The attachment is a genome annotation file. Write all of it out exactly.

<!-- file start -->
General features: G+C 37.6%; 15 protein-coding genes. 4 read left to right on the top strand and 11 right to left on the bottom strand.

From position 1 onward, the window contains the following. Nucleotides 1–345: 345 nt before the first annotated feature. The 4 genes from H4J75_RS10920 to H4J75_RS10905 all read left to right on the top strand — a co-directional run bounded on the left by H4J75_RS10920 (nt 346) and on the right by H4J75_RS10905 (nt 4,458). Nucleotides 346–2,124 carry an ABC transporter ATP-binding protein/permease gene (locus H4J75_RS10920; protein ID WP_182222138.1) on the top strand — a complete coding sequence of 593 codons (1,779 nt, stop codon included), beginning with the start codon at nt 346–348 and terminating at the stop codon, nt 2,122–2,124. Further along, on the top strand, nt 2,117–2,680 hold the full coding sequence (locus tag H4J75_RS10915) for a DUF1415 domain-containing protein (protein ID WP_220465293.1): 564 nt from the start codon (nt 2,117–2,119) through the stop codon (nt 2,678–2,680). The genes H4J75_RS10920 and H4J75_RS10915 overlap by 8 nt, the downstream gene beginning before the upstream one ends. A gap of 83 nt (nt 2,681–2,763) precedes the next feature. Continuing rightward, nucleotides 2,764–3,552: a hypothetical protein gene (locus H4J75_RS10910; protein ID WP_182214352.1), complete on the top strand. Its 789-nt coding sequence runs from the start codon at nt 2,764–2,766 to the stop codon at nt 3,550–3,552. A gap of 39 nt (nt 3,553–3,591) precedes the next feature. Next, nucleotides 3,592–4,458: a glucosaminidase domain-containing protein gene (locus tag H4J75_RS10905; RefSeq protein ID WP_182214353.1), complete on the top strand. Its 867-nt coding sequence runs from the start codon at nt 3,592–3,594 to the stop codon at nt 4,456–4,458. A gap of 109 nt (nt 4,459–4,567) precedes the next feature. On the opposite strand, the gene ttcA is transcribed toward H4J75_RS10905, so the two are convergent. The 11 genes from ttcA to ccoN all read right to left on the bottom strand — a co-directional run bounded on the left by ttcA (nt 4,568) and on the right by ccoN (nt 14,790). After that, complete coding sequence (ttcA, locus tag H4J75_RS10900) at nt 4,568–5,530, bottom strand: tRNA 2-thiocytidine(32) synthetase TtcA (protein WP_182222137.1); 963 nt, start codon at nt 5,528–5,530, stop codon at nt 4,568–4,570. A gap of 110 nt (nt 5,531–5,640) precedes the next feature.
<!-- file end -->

General features: G+C 37.6%; 15 protein-coding genes. 4 read left to right on the top strand and 11 right to left on the bottom strand.

From position 1 onward, the window contains the following. Nucleotides 1–345: 345 nt before the first annotated feature. The 4 genes from H4J75_RS10920 to H4J75_RS10905 all read left to right on the top strand — a co-directional run bounded on the left by H4J75_RS10920 (nt 346) and on the right by H4J75_RS10905 (nt 4,458). Nucleotides 346–2,124 carry an ABC transporter ATP-binding protein/permease gene (locus H4J75_RS10920; protein ID WP_182222138.1) on the top strand — a complete coding sequence of 593 codons (1,779 nt, stop codon included), beginning with the start codon at nt 346–348 and terminating at the stop codon, nt 2,122–2,124. Further along, on the top strand, nt 2,117–2,680 hold the full coding sequence (locus tag H4J75_RS10915) for a DUF1415 domain-containing protein (protein ID WP_220465293.1): 564 nt from the start codon (nt 2,117–2,119) through the stop codon (nt 2,678–2,680). The genes H4J75_RS10920 and H4J75_RS10915 overlap by 8 nt, the downstream gene beginning before the upstream one ends. A gap of 83 nt (nt 2,681–2,763) precedes the next feature. Continuing rightward, nucleotides 2,764–3,552: a hypothetical protein gene (locus H4J75_RS10910; protein ID WP_182214352.1), complete on the top strand. Its 789-nt coding sequence runs from the start codon at nt 2,764–2,766 to the stop codon at nt 3,550–3,552. A gap of 39 nt (nt 3,553–3,591) precedes the next feature. Next, nucleotides 3,592–4,458: a glucosaminidase domain-containing protein gene (locus tag H4J75_RS10905; RefSeq protein ID WP_182214353.1), complete on the top strand. Its 867-nt coding sequence runs from the start codon at nt 3,592–3,594 to the stop codon at nt 4,456–4,458. A gap of 109 nt (nt 4,459–4,567) precedes the next feature. On the opposite strand, the gene ttcA is transcribed toward H4J75_RS10905, so the two are convergent. The 11 genes from ttcA to ccoN all read right to left on the bottom strand — a co-directional run bounded on the left by ttcA (nt 4,568) and on the right by ccoN (nt 14,790). After that, complete coding sequence (ttcA, locus tag H4J75_RS10900) at nt 4,568–5,530, bottom strand: tRNA 2-thiocytidine(32) synthetase TtcA (protein WP_182222137.1); 963 nt, start codon at nt 5,528–5,530, stop codon at nt 4,568–4,570. A gap of 110 nt (nt 5,531–5,640) precedes the next feature.